Radical Islamist Mohamed Hajib calls for rebellion against Moroccan institutions from Germany

Morocco considers his messages, spread via social networks, as a threat to its national security
marruecos terrorismo

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Morocco takes seriously the threats of Mohamed Hajib, a German-Moroccan Salafist accused of spreading messages of incitement to violence and apology for terrorism through his social media profiles, according to the authorities. In them, Hajib harshly attacks the Alawi Kingdom and the monarch Mohammed VI, and instigates his followers to rise up against Moroccan institutions. He also denounces the Makhzen, referring to the country's ruling elite, for 'serving the interests of the West'.

The Moroccan authorities consider him a potential threat to Morocco's national security and stability. Hajib embodies the radical political Islamism rejected by Rabat, and spreads his words on platforms such as Facebook, where he has nearly 37,000 followers, and YouTube, where his videos have around 30,000 views. In some of them, Hajib calls on his followers to rebel against the government and die "like a martyr".

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Hajib landed in prison in June 2010 on charges of financing terrorism and membership of a criminal organisation. A judge sentenced him to 10 years in jail, seven of which he served in Toulal prison. He was arrested by the Moroccan justice system after having entered Pakistan illegally, where he was arrested by the authorities and deported to Germany. From Frankfurt airport, he was extradited directly to Morocco, where he finally sat in the dock.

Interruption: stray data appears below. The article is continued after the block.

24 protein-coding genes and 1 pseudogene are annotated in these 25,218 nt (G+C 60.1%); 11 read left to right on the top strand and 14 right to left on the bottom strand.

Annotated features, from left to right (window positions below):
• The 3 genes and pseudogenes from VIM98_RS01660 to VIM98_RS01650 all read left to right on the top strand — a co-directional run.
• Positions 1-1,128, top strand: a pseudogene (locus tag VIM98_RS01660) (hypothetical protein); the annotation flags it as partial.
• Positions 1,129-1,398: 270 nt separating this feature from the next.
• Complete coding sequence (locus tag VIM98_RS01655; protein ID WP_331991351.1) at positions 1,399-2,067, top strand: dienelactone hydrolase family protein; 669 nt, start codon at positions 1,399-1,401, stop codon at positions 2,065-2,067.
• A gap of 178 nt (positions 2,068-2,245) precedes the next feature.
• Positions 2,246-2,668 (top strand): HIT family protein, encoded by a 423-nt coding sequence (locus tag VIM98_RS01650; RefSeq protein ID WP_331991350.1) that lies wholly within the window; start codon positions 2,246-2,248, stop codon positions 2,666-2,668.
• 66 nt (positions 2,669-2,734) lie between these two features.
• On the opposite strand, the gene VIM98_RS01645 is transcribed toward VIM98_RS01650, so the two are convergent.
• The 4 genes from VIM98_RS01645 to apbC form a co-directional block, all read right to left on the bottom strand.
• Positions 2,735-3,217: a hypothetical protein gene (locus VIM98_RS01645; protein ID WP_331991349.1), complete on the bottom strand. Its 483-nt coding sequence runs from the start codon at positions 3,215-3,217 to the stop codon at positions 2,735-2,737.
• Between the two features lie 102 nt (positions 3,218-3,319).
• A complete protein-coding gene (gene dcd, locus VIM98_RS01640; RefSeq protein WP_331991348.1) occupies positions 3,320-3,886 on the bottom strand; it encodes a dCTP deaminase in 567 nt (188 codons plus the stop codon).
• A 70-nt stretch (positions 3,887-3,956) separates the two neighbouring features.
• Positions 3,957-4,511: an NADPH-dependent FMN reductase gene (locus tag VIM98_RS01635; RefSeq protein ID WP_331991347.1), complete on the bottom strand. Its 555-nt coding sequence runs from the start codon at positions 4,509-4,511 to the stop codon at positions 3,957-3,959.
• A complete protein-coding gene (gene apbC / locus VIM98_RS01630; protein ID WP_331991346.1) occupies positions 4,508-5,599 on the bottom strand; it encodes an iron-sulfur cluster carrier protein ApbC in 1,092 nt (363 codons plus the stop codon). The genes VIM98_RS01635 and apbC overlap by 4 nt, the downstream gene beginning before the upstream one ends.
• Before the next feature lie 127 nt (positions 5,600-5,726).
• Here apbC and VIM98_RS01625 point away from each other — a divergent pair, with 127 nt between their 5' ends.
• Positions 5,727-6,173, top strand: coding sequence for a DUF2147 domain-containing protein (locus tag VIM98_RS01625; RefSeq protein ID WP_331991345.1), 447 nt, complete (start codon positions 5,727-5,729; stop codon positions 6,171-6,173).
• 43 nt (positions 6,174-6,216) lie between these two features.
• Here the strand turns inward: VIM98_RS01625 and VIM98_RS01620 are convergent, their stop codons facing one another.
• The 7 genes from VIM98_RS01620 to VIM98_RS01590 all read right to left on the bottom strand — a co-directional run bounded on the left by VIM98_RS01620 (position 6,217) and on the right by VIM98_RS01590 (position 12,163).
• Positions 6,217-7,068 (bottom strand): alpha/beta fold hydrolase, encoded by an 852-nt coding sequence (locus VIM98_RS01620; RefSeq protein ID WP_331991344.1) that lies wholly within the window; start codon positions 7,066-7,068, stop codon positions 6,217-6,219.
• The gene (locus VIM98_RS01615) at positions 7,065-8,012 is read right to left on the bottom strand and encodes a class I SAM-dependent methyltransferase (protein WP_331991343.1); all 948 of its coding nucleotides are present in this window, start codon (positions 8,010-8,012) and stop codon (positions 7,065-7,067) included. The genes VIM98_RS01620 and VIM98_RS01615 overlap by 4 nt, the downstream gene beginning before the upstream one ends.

A Tablighi, a purist interpretation of Islam, Hajib was suspected of having tried to join the Al Qaeda terrorist organisation in 2010 during his trip to Pakistan. According to his account, however, he visited the Asian country to make a pilgrimage to one of the holy places of his faith. Once in Morocco, Hajib himself denounced having been subjected to torture and threats at the hands of the Moroccan National Judicial Police Brigade (BNPJ). These accusations were vehemently refuted by Rabat and questioned by several Islamic leaders.

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After his release from prison, he returned to Germany. A native of Tetouan, Hajib retains Teutonic nationality and currently lives in Duisburg, a city near Düsseldorf. From there he regularly urges his followers to take action against the institutions of his country of origin. The Moroccan authorities denounced Hajib for the content of his videos, but the Duisburg public prosecutor's office found no evidence of a criminal offence, interpreting Hajib as exercising his right to freedom of expression.

Moroccan security forces tried to arrest Hijab in August with an international arrest warrant submitted through Interpol. The warrant was eventually rejected by the organisation's general secretariat in Lyon. According to Morocco, Germany's judicial inaction in relation to Hijab constitutes one of the basic axes of the tensions between Rabat and Berlin that have been developing in recent months.

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For this reason, among others, the Moroccan government recalled the German ambassador to Rabat for consultations in May. Morocco reprimanded Germany for having avoided recognising its sovereignty over Western Sahara, its role in the Libyan crisis and, above all, for 'acting with complicity towards an ex-convict for terrorist acts', in reference to Mohamed Hijab himself. Unlike Madrid, which has made efforts to improve its bilateral relations with Morocco, Berlin has not yet followed this path.